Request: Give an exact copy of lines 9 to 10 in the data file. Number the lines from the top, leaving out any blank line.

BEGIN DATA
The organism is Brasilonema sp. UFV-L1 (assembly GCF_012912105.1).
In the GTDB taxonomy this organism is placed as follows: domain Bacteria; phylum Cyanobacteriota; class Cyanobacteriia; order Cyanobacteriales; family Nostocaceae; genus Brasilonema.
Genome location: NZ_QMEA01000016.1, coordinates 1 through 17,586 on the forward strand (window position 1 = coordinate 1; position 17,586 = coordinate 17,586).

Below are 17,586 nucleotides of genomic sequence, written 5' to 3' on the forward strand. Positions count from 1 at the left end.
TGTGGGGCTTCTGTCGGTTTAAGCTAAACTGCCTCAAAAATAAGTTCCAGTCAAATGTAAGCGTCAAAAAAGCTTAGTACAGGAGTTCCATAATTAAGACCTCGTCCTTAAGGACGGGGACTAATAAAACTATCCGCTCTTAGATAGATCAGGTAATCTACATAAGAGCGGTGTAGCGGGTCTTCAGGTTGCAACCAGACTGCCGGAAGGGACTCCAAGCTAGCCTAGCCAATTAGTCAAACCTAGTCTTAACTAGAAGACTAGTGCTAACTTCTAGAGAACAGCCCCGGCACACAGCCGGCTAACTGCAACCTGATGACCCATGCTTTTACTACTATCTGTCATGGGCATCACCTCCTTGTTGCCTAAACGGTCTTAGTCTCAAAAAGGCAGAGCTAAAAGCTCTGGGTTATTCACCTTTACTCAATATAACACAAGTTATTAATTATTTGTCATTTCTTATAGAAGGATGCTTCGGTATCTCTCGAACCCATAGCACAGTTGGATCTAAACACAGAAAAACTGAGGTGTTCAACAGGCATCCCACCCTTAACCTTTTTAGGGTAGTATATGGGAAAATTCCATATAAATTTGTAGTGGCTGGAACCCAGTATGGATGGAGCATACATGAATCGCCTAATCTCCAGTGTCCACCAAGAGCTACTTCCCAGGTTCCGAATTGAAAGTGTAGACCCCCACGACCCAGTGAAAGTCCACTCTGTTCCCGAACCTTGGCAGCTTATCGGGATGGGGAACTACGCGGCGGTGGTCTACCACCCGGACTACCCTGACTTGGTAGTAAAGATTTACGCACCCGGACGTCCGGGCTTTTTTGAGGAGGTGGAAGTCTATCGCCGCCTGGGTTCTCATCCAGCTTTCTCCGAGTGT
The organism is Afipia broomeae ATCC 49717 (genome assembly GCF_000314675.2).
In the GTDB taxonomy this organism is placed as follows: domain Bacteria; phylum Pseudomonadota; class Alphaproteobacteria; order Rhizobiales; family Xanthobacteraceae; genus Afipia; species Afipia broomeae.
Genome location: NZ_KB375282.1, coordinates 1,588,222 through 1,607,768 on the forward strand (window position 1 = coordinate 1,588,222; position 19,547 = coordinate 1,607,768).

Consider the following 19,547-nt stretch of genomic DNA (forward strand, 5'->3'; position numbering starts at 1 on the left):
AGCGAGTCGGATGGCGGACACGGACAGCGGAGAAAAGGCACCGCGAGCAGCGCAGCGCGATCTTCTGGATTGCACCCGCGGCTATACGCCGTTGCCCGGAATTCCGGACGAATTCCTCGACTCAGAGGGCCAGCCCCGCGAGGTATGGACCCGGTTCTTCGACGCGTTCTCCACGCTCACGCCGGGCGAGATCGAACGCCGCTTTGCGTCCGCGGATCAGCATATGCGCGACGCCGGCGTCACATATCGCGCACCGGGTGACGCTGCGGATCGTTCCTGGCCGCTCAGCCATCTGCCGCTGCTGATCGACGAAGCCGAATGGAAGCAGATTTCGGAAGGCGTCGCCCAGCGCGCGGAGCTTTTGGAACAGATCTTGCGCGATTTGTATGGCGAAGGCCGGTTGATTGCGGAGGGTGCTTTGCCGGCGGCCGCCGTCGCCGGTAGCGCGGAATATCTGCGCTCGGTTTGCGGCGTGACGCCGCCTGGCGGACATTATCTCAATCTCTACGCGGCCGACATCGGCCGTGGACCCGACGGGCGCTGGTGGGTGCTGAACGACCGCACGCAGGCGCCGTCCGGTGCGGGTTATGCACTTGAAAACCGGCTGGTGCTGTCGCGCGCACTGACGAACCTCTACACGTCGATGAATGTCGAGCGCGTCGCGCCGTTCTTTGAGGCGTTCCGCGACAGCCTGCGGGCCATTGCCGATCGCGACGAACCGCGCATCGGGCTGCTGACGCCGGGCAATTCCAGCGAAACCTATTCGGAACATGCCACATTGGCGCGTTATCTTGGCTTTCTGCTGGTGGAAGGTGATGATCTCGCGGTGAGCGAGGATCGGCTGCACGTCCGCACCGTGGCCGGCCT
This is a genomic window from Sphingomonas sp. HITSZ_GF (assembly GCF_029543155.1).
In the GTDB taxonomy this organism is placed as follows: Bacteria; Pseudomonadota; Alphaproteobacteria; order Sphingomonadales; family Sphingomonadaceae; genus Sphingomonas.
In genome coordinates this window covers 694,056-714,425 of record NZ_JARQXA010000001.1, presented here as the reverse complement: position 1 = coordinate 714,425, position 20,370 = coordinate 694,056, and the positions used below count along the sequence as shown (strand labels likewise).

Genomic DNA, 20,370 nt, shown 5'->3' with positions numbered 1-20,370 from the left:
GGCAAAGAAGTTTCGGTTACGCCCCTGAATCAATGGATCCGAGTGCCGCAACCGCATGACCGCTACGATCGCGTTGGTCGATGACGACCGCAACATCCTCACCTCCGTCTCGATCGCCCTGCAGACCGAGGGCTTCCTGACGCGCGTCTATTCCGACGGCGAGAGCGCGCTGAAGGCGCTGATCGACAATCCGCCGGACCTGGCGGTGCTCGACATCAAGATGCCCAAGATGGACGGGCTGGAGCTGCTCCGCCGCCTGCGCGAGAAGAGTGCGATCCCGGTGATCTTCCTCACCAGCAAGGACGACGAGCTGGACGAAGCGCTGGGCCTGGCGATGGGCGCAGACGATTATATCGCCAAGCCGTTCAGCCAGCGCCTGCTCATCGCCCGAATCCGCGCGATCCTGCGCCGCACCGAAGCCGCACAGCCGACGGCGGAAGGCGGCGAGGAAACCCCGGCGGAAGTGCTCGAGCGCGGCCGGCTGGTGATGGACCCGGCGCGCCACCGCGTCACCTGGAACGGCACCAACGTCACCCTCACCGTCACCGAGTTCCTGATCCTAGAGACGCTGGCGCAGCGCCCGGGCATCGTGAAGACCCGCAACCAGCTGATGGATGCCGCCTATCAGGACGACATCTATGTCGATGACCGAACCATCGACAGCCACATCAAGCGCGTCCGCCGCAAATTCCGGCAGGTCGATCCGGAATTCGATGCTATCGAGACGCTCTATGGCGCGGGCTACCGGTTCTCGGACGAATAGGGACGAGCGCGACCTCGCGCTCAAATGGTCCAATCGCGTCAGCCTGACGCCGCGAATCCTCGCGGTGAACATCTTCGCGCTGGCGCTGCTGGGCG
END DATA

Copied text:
Consider the following 19,547-nt stretch of genomic DNA (forward strand, 5'->3'; position numbering starts at 1 on the left):
AGCGAGTCGGATGGCGGACACGGACAGCGGAGAAAAGGCACCGCGAGCAGCGCAGCGCGATCTTCTGGATTGCACCCGCGGCTATACGCCGTTGCCCGGAATTCCGGACGAATTCCTCGACTCAGAGGGCCAGCCCCGCGAGGTATGGACCCGGTTCTTCGACGCGTTCTCCACGCTCACGCCGGGCGAGATCGAACGCCGCTTTGCGTCCGCGGATCAGCATATGCGCGACGCCGGCGTCACATATCGCGCACCGGGTGACGCTGCGGATCGTTCCTGGCCGCTCAGCCATCTGCCGCTGCTGATCGACGAAGCCGAATGGAAGCAGATTTCGGAAGGCGTCGCCCAGCGCGCGGAGCTTTTGGAACAGATCTTGCGCGATTTGTATGGCGAAGGCCGGTTGATTGCGGAGGGTGCTTTGCCGGCGGCCGCCGTCGCCGGTAGCGCGGAATATCTGCGCTCGGTTTGCGGCGTGACGCCGCCTGGCGGACATTATCTCAATCTCTACGCGGCCGACATCGGCCGTGGACCCGACGGGCGCTGGTGGGTGCTGAACGACCGCACGCAGGCGCCGTCCGGTGCGGGTTATGCACTTGAAAACCGGCTGGTGCTGTCGCGCGCACTGACGAACCTCTACACGTCGATGAATGTCGAGCGCGTCGCGCCGTTCTTTGAGGCGTTCCGCGACAGCCTGCGGGCCATTGCCGATCGCGACGAACCGCGCATCGGGCTGCTGACGCCGGGCAATTCCAGCGAAACCTATTCGGAACATGCCACATTGGCGCGTTATCTTGGCTTTCTGCTGGTGGAAGGTGATGATCTCGCGGTGAGCGAGGATCGGCTGCACGTCCGCACCGTGGCCGGCCT